You might not be able to resolve anything straight away, but the sooner the customer knows they have been heard, the less angry they will be.
Most customers are reasonable—they are just frustrated and want to feel acknowledged. So the worst thing you can do is ignore them while you try to figure out a solution.
The longer they are left wondering if you’ve even received their complaint, the angrier they’ll get, and the situation will escalate into something worse than it needs to be.
Acknowledging the complaint is easy. All it takes is an email or a DM letting them know that you’ve received the complaint and you’re working on a solution.
You’ve probably received emails like this in the past, saying things like “Our team has opened a case for your complaint and will review it within 24 hours.”
There are also a couple of extra things you should include with your acknowledgment that will help diffuse the situation as soon as possible:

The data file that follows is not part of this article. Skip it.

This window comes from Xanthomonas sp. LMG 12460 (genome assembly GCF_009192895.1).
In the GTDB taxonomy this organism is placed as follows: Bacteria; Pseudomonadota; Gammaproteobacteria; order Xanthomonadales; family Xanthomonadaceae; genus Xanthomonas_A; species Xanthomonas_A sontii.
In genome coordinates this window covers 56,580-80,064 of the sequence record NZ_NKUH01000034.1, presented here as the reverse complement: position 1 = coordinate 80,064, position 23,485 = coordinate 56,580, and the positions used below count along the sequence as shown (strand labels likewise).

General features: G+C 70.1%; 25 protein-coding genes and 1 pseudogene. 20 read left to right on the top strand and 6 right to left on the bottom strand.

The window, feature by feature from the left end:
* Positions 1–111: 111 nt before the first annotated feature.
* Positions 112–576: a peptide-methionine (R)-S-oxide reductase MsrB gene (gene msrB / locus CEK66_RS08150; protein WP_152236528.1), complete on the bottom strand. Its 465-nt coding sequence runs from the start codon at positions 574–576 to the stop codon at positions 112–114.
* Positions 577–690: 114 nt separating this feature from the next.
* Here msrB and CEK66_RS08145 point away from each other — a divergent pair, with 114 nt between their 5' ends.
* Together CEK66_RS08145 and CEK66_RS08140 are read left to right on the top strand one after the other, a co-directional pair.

Apologize Straight Away
Even if you don’t agree with them – you can say something like ‘We’re so sorry that you’ve experienced a problem. Apologizing will make the customer feel validated and will avoid them becoming angrier while you look for a solution
Give Them A Timeline (And Stick To It)
In your first email, you should also give them a timeline of how long it will take to respond to the complaint. Customers are less likely to become angry if they have clear information about how and when the problem is being addressed.
Just make sure that you ALWAYS follow up with them in the given timeline, even if you don’t have a solution. Nothing will make your customer angrier than getting a false promise.